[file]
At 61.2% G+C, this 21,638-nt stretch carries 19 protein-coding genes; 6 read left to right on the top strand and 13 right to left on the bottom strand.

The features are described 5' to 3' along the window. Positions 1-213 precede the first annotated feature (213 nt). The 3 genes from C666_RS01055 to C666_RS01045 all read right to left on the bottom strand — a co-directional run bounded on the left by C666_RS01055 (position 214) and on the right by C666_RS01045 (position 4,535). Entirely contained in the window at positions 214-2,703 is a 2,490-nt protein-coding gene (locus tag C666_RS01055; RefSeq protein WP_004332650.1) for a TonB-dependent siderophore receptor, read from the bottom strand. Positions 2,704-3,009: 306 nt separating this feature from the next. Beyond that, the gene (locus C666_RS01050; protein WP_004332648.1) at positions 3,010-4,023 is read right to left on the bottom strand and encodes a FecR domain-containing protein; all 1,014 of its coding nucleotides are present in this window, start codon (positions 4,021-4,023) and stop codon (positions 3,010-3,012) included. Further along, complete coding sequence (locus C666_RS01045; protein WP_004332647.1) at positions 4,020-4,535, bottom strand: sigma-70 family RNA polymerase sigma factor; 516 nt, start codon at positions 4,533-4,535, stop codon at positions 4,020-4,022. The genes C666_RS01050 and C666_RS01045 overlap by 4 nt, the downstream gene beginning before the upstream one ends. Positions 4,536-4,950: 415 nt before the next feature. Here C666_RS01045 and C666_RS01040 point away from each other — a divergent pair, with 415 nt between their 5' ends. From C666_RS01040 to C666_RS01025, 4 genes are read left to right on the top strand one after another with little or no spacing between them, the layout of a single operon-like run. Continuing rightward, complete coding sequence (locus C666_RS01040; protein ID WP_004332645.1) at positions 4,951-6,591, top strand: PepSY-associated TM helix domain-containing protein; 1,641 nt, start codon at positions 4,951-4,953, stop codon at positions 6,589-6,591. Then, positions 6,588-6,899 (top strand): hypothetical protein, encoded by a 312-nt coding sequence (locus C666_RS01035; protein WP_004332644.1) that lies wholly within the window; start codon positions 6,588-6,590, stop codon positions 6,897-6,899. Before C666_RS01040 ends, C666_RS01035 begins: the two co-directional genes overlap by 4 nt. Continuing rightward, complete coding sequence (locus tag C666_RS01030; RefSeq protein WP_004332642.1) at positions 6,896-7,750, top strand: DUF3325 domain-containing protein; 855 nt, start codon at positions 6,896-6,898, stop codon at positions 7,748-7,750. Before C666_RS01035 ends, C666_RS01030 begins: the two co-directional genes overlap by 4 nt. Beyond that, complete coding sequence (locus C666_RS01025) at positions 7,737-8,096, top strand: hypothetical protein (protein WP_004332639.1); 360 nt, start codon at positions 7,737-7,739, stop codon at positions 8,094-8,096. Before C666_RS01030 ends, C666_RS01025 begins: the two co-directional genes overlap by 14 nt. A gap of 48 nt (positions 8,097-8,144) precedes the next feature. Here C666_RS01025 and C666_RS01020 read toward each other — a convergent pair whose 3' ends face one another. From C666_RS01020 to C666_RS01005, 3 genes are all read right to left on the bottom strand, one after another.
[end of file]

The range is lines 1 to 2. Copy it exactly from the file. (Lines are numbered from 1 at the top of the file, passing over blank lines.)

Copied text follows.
At 61.2% G+C, this 21,638-nt stretch carries 19 protein-coding genes; 6 read left to right on the top strand and 13 right to left on the bottom strand.

The features are described 5' to 3' along the window. Positions 1-213 precede the first annotated feature (213 nt). The 3 genes from C666_RS01055 to C666_RS01045 all read right to left on the bottom strand — a co-directional run bounded on the left by C666_RS01055 (position 214) and on the right by C666_RS01045 (position 4,535). Entirely contained in the window at positions 214-2,703 is a 2,490-nt protein-coding gene (locus tag C666_RS01055; RefSeq protein WP_004332650.1) for a TonB-dependent siderophore receptor, read from the bottom strand. Positions 2,704-3,009: 306 nt separating this feature from the next. Beyond that, the gene (locus C666_RS01050; protein WP_004332648.1) at positions 3,010-4,023 is read right to left on the bottom strand and encodes a FecR domain-containing protein; all 1,014 of its coding nucleotides are present in this window, start codon (positions 4,021-4,023) and stop codon (positions 3,010-3,012) included. Further along, complete coding sequence (locus C666_RS01045; protein WP_004332647.1) at positions 4,020-4,535, bottom strand: sigma-70 family RNA polymerase sigma factor; 516 nt, start codon at positions 4,533-4,535, stop codon at positions 4,020-4,022. The genes C666_RS01050 and C666_RS01045 overlap by 4 nt, the downstream gene beginning before the upstream one ends. Positions 4,536-4,950: 415 nt before the next feature. Here C666_RS01045 and C666_RS01040 point away from each other — a divergent pair, with 415 nt between their 5' ends. From C666_RS01040 to C666_RS01025, 4 genes are read left to right on the top strand one after another with little or no spacing between them, the layout of a single operon-like run. Continuing rightward, complete coding sequence (locus C666_RS01040; protein ID WP_004332645.1) at positions 4,951-6,591, top strand: PepSY-associated TM helix domain-containing protein; 1,641 nt, start codon at positions 4,951-4,953, stop codon at positions 6,589-6,591. Then, positions 6,588-6,899 (top strand): hypothetical protein, encoded by a 312-nt coding sequence (locus C666_RS01035; protein WP_004332644.1) that lies wholly within the window; start codon positions 6,588-6,590, stop codon positions 6,897-6,899. Before C666_RS01040 ends, C666_RS01035 begins: the two co-directional genes overlap by 4 nt. Continuing rightward, complete coding sequence (locus tag C666_RS01030; RefSeq protein WP_004332642.1) at positions 6,896-7,750, top strand: DUF3325 domain-containing protein; 855 nt, start codon at positions 6,896-6,898, stop codon at positions 7,748-7,750. Before C666_RS01035 ends, C666_RS01030 begins: the two co-directional genes overlap by 4 nt. Beyond that, complete coding sequence (locus C666_RS01025) at positions 7,737-8,096, top strand: hypothetical protein (protein WP_004332639.1); 360 nt, start codon at positions 7,737-7,739, stop codon at positions 8,094-8,096. Before C666_RS01030 ends, C666_RS01025 begins: the two co-directional genes overlap by 14 nt. A gap of 48 nt (positions 8,097-8,144) precedes the next feature. Here C666_RS01025 and C666_RS01020 read toward each other — a convergent pair whose 3' ends face one another. From C666_RS01020 to C666_RS01005, 3 genes are all read right to left on the bottom strand, one after another.